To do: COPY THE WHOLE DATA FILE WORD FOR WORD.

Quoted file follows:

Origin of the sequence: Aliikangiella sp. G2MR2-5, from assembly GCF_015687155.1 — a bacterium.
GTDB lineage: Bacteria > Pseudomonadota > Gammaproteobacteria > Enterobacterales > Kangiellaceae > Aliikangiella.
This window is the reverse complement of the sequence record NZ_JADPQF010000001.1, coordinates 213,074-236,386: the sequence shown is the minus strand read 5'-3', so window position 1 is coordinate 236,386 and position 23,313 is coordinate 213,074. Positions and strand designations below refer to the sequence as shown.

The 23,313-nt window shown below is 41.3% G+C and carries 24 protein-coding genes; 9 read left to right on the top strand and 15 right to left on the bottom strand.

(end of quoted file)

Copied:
Origin of the sequence: Aliikangiella sp. G2MR2-5, from assembly GCF_015687155.1 — a bacterium.
GTDB lineage: Bacteria > Pseudomonadota > Gammaproteobacteria > Enterobacterales > Kangiellaceae > Aliikangiella.
This window is the reverse complement of the sequence record NZ_JADPQF010000001.1, coordinates 213,074-236,386: the sequence shown is the minus strand read 5'-3', so window position 1 is coordinate 236,386 and position 23,313 is coordinate 213,074. Positions and strand designations below refer to the sequence as shown.

The 23,313-nt window shown below is 41.3% G+C and carries 24 protein-coding genes; 9 read left to right on the top strand and 15 right to left on the bottom strand.